2.5.2
Logic Part 2: Three Types of Logical Reasoning: 

We cannot exist as rational or thinking beings without the practice of using logic in our lives. Logical thinking features in three kinds of reasoning which have been traditionally identified in philosophy.  The three current and commonly recognised argumentative processes are labelled deduction, induction and abduction. It is worth noting, however, that cognitive psychologists do not feel so confined when examining thought more generally. In addition, we should be aware that these divisions could be entirely arbitrary and that the way we reach particular explanations could involve a mixture of these argument types.

Three arbitrarily recognised argumentative processes can be introduced in the following way:

1.  Deduction is a style of argument or reasoning in which conclusions are reached given 2 or more assertions. Deduction is said to be ‘truth-preserving’ when the structure (i.e. use of the connectives) of arguments are ‘valid’. We should take this property of deduction very seriously since valid deduction preserves rather than generates truth.

2. Induction is used to make generalisations from single or repeated observations. The degree of generality of an inductive assertion can vary between being locally valid and some attempt at a more widely applicable explanation. Unlike deduction, which has nothing to say about the input truth value, induction when wisely used can generate probable truths.  The conclusions of induction are often viewed as probabilistic rather than certain. Of course, this begins to sound like deductive arguments in which we have substituted truth for probable truth or possible truth and so have produced an output that is less than certain.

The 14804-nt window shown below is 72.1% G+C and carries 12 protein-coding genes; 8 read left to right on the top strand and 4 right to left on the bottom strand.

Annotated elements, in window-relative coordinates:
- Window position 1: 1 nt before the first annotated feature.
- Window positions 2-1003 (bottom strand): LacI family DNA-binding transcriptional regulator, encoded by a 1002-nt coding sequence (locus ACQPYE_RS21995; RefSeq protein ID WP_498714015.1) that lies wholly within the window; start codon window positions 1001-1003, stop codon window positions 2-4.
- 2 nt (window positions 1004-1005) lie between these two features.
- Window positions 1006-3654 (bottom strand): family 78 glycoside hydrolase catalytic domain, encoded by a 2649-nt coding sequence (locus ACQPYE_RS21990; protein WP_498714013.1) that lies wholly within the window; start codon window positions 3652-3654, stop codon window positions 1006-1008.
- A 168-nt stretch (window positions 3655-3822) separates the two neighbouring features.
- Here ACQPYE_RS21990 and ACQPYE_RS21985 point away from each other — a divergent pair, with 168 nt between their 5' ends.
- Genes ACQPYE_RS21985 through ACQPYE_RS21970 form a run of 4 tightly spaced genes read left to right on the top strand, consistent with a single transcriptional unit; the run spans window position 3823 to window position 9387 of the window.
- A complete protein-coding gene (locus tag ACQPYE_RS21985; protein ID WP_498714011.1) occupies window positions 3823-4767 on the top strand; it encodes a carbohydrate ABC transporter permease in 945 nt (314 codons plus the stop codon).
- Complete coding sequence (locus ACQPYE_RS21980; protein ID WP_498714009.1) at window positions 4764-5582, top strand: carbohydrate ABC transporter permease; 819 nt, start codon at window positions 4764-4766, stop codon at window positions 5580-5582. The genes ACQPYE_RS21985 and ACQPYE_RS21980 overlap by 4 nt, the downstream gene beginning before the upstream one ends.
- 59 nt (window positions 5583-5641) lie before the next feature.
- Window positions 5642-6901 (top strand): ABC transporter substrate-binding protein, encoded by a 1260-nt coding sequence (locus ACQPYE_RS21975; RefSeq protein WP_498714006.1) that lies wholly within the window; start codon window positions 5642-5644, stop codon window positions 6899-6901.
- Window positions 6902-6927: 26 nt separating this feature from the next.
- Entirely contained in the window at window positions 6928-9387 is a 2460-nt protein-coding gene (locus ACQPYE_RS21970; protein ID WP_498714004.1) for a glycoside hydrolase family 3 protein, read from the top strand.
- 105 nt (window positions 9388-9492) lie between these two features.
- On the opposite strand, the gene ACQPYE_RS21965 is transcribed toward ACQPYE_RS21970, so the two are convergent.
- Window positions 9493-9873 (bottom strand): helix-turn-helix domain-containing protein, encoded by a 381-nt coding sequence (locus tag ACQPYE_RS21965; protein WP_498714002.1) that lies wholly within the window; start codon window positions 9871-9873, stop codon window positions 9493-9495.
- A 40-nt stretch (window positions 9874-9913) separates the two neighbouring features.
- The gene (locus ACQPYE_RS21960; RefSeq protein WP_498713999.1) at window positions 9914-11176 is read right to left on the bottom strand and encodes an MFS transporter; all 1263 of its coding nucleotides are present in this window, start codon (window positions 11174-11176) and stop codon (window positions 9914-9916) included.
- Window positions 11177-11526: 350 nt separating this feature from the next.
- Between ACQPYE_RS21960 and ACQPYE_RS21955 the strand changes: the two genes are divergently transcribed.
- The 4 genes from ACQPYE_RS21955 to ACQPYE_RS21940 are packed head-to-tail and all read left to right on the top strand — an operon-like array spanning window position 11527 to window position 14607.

Inductive arguments are, by their definition, not deductively valid. Seeing that as a problem is of course nonsensical.  Despite many arguments to the contrary, there is no ‘problem of induction‘ that somehow places induction in some inferior position to deduction, since both have different types of limitations and are complementary or even inter-related.

3. Abduction is the construction of the best explanation available given certain observations and beliefs.

Psychologists have added the idea of associative memory, thinking or learning. If taken seriously, we can see that associative thinking could form the basis of many human cognitive abilities. Why am I so sure, for example, that hippopotamuses cannot fly? There are lots of characteristics that I ‘associate’ with flying creatures, such as the possession of wings, which are absent from hippopotamus. There are also characteristics of these animals that definitely do not associate with flying such as their heavinesses.

Clearly, there may be domains of explanatory inference where only one type of argumentative process applies.  The formation of new ideas in mathematics and logic, for example,  might be the closest we ever come to a purely deductive process.

We can substitute the idea of truth with some other basis for believing or accepting the premises and still claim to be asserting a form of logical conclusion. If however in the long-term, you find that you have no reason for believing the soundness of an apparently sound deductive argument, you might then wish to question the truth of (or basis for believing) the premises. In certain circumstances, you might even want to abandon the idea of logical truth altogether and pragmatically reason that your belief is merely justified on the basis of certain assumptions and the rules by which certain styles of argument operate.

Steve Campbell
Glasgow, Scotland
2017, 2019

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